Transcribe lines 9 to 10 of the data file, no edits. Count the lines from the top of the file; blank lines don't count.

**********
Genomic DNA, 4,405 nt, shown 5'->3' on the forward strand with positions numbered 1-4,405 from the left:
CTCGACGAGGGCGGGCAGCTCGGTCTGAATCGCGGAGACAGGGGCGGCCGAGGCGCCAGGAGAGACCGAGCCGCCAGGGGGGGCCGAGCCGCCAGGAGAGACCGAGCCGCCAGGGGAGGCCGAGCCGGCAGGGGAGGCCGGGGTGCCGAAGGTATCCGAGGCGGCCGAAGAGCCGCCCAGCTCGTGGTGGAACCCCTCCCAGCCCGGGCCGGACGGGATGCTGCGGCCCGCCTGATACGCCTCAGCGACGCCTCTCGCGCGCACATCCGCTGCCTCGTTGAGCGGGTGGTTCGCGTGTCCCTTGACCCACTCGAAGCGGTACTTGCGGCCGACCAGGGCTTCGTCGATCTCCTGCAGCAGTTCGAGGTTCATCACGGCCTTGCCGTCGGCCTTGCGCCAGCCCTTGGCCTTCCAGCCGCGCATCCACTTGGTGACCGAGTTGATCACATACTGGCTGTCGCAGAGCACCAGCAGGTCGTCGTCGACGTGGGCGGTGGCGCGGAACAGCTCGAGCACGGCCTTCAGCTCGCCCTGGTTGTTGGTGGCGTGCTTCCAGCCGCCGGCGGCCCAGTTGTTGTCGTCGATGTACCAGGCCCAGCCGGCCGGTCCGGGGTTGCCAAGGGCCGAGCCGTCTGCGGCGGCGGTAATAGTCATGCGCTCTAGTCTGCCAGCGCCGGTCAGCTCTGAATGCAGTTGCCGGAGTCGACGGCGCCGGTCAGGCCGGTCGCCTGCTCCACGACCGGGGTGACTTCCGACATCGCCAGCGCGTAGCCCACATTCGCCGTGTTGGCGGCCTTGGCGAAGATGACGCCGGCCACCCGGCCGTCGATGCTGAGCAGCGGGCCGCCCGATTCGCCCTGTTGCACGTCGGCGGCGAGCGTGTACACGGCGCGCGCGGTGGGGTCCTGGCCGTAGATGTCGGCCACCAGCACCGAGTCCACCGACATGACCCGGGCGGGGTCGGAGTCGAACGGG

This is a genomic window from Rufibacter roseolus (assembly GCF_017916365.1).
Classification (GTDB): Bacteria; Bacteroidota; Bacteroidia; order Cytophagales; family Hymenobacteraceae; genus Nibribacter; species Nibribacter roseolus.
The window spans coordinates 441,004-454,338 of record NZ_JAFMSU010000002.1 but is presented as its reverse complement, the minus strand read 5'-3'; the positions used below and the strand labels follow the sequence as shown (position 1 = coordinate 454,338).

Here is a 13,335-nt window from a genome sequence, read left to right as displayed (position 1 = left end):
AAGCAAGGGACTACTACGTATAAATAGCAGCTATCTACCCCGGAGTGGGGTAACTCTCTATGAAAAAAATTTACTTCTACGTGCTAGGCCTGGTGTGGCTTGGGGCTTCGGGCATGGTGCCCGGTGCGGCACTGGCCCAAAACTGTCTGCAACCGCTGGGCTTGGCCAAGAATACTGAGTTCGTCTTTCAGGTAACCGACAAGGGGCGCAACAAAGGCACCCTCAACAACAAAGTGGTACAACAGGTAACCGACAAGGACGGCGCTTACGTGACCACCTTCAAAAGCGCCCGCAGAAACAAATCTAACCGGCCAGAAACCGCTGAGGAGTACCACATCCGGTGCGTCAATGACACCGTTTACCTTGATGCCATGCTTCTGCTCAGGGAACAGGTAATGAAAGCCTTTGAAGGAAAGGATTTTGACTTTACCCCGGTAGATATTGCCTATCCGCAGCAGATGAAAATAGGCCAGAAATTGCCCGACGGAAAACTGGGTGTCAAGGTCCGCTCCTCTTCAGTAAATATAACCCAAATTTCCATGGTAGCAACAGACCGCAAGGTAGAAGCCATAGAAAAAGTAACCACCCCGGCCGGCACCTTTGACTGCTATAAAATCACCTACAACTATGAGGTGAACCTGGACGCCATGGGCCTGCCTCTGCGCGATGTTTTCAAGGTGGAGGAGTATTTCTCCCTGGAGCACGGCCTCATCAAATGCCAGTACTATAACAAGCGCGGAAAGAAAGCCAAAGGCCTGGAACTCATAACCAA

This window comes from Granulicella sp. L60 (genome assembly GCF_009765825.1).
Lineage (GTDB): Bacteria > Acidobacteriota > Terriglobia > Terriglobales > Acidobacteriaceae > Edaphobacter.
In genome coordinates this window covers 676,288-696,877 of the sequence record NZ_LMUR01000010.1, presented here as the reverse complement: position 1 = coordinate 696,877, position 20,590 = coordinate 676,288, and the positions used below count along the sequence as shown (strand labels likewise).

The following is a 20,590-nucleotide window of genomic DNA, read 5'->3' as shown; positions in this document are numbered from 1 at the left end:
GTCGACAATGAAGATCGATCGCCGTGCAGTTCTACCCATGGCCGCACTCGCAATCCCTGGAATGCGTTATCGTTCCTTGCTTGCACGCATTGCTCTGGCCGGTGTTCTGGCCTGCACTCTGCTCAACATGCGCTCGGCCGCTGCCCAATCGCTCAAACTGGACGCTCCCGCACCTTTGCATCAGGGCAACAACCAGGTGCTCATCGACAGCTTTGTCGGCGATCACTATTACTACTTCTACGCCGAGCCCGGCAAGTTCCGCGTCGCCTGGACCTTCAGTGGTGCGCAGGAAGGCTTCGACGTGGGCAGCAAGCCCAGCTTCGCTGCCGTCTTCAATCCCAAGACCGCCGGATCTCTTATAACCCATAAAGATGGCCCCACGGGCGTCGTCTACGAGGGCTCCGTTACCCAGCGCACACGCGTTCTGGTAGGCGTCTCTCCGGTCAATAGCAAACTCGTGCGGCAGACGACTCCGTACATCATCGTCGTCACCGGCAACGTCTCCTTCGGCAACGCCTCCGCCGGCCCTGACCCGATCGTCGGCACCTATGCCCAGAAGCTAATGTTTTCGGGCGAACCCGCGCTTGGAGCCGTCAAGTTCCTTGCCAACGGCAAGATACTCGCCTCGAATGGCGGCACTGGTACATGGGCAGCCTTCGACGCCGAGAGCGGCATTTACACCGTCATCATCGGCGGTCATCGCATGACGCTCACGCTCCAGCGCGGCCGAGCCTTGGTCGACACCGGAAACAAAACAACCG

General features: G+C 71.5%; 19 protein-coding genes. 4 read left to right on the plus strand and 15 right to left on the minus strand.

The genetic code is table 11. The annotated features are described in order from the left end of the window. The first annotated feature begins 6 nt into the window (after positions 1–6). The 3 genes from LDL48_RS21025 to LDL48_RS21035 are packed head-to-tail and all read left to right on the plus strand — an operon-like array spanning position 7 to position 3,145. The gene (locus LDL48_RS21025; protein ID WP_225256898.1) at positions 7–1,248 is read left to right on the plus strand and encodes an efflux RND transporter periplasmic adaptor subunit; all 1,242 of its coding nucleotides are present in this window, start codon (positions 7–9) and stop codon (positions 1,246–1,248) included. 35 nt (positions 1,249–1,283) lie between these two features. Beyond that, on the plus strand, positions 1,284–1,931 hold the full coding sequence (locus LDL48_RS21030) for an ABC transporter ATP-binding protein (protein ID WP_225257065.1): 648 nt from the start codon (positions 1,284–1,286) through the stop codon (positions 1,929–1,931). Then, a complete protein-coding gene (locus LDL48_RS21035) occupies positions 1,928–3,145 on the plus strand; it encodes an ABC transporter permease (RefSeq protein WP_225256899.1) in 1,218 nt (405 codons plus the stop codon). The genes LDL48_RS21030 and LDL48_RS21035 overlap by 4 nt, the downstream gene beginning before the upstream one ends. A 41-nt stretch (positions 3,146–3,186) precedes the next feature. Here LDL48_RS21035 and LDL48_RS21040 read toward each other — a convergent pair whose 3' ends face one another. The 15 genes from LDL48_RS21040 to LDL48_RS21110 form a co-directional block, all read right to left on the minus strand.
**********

Lineage (GTDB): Bacteria > Acidobacteriota > Terriglobia > Terriglobales > Acidobacteriaceae > Edaphobacter.
In genome coordinates this window covers 676,288-696,877 of the sequence record NZ_LMUR01000010.1, presented here as the reverse complement: position 1 = coordinate 696,877, position 20,590 = coordinate 676,288, and the positions used below count along the sequence as shown (strand labels likewise).